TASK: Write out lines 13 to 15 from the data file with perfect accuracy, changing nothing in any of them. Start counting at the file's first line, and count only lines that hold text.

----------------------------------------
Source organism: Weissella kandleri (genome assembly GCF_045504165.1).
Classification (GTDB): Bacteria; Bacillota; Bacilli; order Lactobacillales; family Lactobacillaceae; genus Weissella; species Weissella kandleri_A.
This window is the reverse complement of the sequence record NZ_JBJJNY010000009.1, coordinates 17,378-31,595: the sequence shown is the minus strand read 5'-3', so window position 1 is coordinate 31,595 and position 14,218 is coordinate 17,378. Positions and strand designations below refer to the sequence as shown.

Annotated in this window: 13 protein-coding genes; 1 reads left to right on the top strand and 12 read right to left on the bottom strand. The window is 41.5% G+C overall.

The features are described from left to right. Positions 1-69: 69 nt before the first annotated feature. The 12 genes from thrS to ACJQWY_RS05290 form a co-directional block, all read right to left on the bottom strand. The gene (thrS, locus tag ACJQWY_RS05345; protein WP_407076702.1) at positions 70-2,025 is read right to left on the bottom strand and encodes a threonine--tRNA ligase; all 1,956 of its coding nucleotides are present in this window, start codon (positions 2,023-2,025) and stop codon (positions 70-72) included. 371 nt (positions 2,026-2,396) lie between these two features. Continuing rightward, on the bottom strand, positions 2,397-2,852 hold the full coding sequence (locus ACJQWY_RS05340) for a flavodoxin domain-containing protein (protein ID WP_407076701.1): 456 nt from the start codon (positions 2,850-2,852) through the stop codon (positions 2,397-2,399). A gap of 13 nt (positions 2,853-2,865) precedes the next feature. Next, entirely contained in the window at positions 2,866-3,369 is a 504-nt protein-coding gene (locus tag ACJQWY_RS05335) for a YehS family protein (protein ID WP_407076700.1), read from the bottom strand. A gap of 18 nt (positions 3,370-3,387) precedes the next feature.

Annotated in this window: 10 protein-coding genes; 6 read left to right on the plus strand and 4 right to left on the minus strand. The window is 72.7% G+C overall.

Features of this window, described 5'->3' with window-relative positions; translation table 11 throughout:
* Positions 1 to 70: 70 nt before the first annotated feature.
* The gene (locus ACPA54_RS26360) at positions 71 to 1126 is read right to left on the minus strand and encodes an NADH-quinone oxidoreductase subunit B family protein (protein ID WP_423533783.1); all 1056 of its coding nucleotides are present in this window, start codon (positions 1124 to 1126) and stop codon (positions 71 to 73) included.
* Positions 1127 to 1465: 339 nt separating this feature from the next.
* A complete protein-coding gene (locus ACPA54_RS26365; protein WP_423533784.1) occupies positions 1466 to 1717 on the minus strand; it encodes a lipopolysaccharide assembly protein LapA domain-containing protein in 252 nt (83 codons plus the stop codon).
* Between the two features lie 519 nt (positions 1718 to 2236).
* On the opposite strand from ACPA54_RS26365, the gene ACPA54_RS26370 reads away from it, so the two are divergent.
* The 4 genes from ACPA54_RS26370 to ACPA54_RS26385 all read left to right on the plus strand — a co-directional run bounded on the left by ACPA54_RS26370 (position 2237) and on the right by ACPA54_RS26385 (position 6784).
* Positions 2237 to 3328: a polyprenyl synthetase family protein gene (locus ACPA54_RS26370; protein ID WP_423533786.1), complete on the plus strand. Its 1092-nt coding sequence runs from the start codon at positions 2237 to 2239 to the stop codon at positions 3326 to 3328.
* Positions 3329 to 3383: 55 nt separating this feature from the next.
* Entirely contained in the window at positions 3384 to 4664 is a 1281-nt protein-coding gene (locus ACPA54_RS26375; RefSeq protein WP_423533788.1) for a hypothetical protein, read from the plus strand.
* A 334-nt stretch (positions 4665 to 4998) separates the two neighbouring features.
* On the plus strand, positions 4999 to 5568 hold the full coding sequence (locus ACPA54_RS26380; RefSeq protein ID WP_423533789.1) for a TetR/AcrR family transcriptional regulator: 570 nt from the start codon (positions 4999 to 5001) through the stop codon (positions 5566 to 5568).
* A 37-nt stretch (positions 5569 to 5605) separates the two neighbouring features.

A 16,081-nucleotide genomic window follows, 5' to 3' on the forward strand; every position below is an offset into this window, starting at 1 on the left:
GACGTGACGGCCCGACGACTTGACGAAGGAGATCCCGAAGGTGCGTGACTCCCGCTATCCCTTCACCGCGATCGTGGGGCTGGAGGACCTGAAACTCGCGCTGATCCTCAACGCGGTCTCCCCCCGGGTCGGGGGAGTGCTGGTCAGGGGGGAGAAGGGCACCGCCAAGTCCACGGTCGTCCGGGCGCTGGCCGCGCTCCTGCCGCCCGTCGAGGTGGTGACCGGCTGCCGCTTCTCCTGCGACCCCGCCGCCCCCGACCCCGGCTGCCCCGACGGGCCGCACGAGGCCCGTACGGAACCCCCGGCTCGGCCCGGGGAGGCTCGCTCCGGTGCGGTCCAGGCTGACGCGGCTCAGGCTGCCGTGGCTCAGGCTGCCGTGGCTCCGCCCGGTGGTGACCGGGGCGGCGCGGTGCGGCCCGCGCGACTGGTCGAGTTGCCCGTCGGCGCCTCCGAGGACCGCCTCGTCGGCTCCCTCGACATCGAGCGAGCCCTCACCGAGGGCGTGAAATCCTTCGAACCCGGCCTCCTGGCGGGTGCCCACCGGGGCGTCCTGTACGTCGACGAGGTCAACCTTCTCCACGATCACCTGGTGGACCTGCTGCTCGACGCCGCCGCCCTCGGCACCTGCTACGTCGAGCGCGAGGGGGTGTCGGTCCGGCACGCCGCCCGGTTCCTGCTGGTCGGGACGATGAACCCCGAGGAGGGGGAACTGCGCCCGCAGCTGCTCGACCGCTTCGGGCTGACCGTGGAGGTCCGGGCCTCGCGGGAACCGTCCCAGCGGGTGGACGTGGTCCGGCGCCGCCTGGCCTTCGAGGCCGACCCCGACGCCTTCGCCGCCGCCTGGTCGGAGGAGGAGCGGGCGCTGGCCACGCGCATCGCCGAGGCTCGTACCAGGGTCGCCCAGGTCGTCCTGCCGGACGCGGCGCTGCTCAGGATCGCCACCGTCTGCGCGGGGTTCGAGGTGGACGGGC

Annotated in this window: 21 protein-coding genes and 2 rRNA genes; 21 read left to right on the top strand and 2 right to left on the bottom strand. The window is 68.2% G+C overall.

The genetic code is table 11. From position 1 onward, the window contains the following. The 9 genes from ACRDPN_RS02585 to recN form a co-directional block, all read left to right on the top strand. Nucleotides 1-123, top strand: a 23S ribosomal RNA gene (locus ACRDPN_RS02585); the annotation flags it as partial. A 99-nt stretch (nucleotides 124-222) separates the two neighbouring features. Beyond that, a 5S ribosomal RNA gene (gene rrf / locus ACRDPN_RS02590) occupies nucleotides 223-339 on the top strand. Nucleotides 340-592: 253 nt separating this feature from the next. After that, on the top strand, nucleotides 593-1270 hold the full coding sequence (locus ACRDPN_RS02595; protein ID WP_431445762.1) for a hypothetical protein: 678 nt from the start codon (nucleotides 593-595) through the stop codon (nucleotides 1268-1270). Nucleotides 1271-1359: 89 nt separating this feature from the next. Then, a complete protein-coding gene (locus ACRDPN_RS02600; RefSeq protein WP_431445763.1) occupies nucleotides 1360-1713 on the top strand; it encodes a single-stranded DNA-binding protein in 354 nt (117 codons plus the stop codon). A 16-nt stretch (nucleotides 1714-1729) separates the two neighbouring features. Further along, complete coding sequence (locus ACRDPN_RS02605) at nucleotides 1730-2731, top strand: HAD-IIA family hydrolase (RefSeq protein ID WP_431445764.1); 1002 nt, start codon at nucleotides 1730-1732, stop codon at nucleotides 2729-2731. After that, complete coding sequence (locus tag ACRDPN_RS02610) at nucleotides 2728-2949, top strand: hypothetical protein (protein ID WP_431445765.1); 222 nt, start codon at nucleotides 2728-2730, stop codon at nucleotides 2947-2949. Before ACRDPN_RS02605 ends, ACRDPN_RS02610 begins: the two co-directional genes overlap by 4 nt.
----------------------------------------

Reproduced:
* On the opposite strand from ACPA54_RS26365, the gene ACPA54_RS26370 reads away from it, so the two are divergent.
* The 4 genes from ACPA54_RS26370 to ACPA54_RS26385 all read left to right on the plus strand — a co-directional run bounded on the left by ACPA54_RS26370 (position 2237) and on the right by ACPA54_RS26385 (position 6784).
* Positions 2237 to 3328: a polyprenyl synthetase family protein gene (locus ACPA54_RS26370; protein ID WP_423533786.1), complete on the plus strand. Its 1092-nt coding sequence runs from the start codon at positions 2237 to 2239 to the stop codon at positions 3326 to 3328.